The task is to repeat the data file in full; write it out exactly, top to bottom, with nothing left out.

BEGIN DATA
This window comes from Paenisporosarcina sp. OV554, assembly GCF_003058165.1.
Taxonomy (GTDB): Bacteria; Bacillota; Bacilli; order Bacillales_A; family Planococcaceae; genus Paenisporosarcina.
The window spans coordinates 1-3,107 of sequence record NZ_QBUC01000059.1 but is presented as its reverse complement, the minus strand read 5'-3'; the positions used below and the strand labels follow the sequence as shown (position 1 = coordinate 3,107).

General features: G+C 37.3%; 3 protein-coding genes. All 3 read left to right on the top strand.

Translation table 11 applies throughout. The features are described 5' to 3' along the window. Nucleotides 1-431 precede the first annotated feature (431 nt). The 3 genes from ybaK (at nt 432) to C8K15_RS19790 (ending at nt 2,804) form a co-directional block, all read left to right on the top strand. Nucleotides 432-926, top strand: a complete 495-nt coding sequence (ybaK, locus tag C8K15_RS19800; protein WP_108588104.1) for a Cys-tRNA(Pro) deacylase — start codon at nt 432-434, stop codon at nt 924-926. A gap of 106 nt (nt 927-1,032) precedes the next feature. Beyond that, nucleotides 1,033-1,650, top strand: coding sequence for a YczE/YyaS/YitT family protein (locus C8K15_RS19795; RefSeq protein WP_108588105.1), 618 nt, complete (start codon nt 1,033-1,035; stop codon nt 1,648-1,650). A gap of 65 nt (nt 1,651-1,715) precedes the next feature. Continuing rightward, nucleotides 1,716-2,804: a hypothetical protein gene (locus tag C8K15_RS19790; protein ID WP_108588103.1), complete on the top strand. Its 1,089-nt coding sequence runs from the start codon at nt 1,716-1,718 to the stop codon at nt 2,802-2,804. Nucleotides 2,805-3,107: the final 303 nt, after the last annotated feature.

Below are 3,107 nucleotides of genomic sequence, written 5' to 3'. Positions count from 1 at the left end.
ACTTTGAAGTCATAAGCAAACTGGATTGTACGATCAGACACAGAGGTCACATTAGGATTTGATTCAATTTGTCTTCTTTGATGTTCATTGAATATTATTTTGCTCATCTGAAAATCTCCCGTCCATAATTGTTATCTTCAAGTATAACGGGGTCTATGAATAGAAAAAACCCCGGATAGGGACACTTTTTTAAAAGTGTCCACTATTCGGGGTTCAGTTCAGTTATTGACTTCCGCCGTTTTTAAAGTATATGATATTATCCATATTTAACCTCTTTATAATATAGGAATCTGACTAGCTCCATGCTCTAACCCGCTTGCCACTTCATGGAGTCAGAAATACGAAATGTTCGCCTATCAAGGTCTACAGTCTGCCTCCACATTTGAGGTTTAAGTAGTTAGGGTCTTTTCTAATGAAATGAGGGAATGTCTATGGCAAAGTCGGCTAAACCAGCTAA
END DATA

This window comes from Paenisporosarcina sp. OV554, assembly GCF_003058165.1.
Taxonomy (GTDB): Bacteria; Bacillota; Bacilli; order Bacillales_A; family Planococcaceae; genus Paenisporosarcina.
The window spans coordinates 1-3,107 of sequence record NZ_QBUC01000059.1 but is presented as its reverse complement, the minus strand read 5'-3'; the positions used below and the strand labels follow the sequence as shown (position 1 = coordinate 3,107).

General features: G+C 37.3%; 3 protein-coding genes. All 3 read left to right on the top strand.

Translation table 11 applies throughout. The features are described 5' to 3' along the window. Nucleotides 1-431 precede the first annotated feature (431 nt). The 3 genes from ybaK (at nt 432) to C8K15_RS19790 (ending at nt 2,804) form a co-directional block, all read left to right on the top strand. Nucleotides 432-926, top strand: a complete 495-nt coding sequence (ybaK, locus tag C8K15_RS19800; protein WP_108588104.1) for a Cys-tRNA(Pro) deacylase — start codon at nt 432-434, stop codon at nt 924-926. A gap of 106 nt (nt 927-1,032) precedes the next feature. Beyond that, nucleotides 1,033-1,650, top strand: coding sequence for a YczE/YyaS/YitT family protein (locus C8K15_RS19795; RefSeq protein WP_108588105.1), 618 nt, complete (start codon nt 1,033-1,035; stop codon nt 1,648-1,650). A gap of 65 nt (nt 1,651-1,715) precedes the next feature. Continuing rightward, nucleotides 1,716-2,804: a hypothetical protein gene (locus tag C8K15_RS19790; protein ID WP_108588103.1), complete on the top strand. Its 1,089-nt coding sequence runs from the start codon at nt 1,716-1,718 to the stop codon at nt 2,802-2,804. Nucleotides 2,805-3,107: the final 303 nt, after the last annotated feature.

Below are 3,107 nucleotides of genomic sequence, written 5' to 3'. Positions count from 1 at the left end.
ACTTTGAAGTCATAAGCAAACTGGATTGTACGATCAGACACAGAGGTCACATTAGGATTTGATTCAATTTGTCTTCTTTGATGTTCATTGAATATTATTTTGCTCATCTGAAAATCTCCCGTCCATAATTGTTATCTTCAAGTATAACGGGGTCTATGAATAGAAAAAACCCCGGATAGGGACACTTTTTTAAAAGTGTCCACTATTCGGGGTTCAGTTCAGTTATTGACTTCCGCCGTTTTTAAAGTATATGATATTATCCATATTTAACCTCTTTATAATATAGGAATCTGACTAGCTCCATGCTCTAACCCGCTTGCCACTTCATGGAGTCAGAAATACGAAATGTTCGCCTATCAAGGTCTACAGTCTGCCTCCACATTTGAGGTTTAAGTAGTTAGGGTCTTTTCTAATGAAATGAGGGAATGTCTATGGCAAAGTCGGCTAAACCAGCTAA